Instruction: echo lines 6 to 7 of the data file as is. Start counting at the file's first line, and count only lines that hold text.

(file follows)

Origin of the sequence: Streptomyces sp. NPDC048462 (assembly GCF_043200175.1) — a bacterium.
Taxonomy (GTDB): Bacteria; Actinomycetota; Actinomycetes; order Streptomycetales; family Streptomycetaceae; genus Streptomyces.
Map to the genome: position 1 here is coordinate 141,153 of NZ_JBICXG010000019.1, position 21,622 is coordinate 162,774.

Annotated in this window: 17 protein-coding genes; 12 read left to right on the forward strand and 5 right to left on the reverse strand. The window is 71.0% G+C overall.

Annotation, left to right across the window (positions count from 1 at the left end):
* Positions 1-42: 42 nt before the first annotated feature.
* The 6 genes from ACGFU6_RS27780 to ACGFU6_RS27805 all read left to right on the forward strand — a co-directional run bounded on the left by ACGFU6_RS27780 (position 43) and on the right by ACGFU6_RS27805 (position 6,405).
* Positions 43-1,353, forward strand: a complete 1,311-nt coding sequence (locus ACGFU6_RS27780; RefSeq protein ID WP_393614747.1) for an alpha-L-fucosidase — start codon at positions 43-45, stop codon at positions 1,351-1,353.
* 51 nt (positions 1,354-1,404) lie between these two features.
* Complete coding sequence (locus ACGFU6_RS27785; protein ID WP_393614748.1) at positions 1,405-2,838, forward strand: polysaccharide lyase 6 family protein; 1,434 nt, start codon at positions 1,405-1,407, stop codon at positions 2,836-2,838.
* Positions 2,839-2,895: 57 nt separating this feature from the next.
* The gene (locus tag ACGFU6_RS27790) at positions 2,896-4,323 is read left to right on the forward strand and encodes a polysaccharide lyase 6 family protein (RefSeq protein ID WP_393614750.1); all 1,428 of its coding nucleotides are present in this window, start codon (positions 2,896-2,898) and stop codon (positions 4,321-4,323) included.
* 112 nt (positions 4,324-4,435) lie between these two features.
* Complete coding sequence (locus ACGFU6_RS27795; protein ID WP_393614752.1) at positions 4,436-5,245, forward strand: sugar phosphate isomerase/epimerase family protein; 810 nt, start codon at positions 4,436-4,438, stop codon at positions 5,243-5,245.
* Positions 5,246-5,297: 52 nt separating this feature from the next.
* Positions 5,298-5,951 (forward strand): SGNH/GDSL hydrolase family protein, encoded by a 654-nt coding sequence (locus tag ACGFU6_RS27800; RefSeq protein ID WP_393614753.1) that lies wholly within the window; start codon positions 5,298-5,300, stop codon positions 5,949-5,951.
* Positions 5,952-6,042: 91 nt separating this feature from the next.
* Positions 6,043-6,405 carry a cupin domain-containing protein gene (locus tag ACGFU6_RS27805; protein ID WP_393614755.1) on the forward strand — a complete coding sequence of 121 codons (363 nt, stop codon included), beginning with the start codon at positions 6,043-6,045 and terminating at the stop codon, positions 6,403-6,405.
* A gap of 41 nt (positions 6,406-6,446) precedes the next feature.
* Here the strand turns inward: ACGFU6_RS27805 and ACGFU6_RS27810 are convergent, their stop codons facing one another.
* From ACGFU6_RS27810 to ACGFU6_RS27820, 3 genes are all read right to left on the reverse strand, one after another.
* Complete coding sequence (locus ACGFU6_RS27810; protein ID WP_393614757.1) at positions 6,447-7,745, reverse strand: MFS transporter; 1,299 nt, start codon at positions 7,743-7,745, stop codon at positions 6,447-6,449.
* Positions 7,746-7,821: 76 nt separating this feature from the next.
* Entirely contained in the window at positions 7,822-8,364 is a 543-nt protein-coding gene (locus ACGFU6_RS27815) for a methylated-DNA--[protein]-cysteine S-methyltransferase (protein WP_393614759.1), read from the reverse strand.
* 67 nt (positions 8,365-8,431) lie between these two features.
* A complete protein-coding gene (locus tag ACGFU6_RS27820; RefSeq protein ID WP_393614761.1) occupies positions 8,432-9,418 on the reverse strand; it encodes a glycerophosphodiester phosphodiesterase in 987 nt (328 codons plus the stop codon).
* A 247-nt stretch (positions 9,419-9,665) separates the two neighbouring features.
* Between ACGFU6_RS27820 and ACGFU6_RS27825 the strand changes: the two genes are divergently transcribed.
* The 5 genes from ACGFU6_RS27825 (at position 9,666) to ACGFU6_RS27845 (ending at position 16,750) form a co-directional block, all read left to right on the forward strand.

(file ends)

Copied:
* Positions 1-42: 42 nt before the first annotated feature.
* The 6 genes from ACGFU6_RS27780 to ACGFU6_RS27805 all read left to right on the forward strand — a co-directional run bounded on the left by ACGFU6_RS27780 (position 43) and on the right by ACGFU6_RS27805 (position 6,405).